Kwami sat in the parking lot, waiting for information, for results of the CT scan. Imagine getting that phone call. “Go home, I’m heading to surgery.” I am trying to get inside of that. Such helplessness.
And the kids… calls to them. “I don’t plan to die today. I love you, forever, across all boundaries and time.” There are so many others I would say that to in the same moment. You have to know that you are included in those words at all points of my story.
I could die. It was an option. Spoiler: I am still here.
So for surgery, they wheel a person away from Kaiser Urgent Care and admit the patient into Overlake Hospital. It was creeping into the wee hours. I slept. And then they took me to an enormous, overly lit room. In moments, I was out.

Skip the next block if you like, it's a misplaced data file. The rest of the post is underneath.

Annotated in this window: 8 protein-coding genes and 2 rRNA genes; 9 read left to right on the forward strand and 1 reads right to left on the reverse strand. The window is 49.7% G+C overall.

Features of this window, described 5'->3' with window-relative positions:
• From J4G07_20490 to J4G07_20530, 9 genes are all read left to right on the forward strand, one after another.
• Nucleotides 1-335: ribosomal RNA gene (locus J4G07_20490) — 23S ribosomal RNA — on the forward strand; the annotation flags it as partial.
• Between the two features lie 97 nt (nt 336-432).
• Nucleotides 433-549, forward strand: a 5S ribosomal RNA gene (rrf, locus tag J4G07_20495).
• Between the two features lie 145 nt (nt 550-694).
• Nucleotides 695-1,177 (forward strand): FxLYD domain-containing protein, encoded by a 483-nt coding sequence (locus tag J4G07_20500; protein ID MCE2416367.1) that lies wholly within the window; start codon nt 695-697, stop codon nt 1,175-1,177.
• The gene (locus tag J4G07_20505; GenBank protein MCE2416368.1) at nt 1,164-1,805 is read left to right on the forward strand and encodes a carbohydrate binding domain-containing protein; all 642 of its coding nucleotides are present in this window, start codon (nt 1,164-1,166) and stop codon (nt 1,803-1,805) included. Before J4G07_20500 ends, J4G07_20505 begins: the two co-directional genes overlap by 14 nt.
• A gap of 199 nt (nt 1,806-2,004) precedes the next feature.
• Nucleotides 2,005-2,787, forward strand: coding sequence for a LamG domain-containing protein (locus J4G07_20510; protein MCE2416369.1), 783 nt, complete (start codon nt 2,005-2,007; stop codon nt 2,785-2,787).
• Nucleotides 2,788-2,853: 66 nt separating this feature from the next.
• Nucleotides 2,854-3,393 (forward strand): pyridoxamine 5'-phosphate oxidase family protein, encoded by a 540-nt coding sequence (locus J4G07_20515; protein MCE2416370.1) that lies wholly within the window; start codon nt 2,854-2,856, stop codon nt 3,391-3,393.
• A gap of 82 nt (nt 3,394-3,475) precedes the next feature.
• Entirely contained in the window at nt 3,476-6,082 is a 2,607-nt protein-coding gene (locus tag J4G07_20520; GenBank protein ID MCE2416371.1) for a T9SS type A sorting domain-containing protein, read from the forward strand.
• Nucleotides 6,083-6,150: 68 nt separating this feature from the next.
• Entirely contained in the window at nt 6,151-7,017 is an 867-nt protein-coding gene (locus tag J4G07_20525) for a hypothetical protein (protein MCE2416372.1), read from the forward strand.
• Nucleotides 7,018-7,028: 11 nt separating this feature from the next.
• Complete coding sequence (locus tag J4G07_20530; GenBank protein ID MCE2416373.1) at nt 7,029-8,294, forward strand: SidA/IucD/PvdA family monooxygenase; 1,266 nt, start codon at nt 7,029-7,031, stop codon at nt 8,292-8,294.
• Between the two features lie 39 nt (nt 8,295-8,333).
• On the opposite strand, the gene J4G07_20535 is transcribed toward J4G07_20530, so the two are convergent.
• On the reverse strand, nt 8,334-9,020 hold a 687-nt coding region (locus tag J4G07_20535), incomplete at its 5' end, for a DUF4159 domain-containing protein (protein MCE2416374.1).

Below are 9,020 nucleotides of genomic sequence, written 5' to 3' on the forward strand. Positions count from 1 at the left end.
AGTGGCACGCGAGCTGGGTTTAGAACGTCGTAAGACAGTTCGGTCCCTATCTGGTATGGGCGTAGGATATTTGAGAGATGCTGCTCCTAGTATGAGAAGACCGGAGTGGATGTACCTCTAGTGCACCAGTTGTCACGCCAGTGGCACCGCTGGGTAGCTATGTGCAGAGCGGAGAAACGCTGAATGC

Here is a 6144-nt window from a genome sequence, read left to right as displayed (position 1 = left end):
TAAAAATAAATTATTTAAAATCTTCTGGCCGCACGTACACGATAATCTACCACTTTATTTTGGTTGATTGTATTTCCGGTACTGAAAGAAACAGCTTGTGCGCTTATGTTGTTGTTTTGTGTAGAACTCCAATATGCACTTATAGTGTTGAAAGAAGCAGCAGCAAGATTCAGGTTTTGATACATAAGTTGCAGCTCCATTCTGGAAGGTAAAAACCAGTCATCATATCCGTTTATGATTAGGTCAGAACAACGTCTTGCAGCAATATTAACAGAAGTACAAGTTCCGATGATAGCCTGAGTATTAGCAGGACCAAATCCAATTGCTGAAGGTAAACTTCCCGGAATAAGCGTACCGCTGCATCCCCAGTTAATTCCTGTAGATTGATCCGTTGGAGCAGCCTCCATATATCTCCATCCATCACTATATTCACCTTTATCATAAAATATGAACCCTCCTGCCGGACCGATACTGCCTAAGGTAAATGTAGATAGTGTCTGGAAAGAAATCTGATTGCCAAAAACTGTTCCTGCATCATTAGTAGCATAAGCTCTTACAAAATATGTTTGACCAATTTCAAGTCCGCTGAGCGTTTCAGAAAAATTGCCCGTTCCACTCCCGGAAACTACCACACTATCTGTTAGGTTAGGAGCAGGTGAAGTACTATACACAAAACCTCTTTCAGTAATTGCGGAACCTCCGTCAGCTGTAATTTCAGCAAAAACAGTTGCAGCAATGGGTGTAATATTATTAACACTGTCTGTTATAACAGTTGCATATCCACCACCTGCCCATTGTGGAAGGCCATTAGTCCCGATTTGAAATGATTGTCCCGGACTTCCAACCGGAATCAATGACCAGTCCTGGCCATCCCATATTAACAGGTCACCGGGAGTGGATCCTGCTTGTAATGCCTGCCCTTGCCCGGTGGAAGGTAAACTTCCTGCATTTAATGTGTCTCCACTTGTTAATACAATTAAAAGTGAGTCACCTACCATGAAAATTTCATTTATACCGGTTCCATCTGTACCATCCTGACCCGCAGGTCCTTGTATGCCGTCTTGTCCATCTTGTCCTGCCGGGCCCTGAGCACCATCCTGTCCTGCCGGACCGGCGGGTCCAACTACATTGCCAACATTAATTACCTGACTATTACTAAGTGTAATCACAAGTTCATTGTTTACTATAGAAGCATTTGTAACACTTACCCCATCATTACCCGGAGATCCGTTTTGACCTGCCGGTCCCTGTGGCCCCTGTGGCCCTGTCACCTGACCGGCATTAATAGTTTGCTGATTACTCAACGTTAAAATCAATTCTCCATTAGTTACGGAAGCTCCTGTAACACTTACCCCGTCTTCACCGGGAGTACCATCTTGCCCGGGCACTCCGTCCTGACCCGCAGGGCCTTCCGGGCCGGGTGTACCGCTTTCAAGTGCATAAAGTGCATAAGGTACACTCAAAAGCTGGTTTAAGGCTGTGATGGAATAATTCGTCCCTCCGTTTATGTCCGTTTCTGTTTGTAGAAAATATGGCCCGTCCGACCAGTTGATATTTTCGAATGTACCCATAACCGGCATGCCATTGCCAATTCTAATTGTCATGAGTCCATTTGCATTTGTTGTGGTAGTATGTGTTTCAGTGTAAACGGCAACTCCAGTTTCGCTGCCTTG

And Dr. Haque started a marathon that’s results shifted the balances for heaven and earth. The lymph (revenge), the lower colon, the mass, the appendix, a Fallopian tube and its cyst were removed. “Rebuild her, make her better, stronger, faster…” That had to be the worst of it. A new exit for the colon. Endless stitches and repairs. Cleaning up the insides for a chance of continued function.
Dr. Haque presents as a jovial, positive, upbeat person. Nyasha got the call about the completion of surgery around 6am. He was rightfully worn and mentally, perhaps physically exhausted. But the report was that I had survived.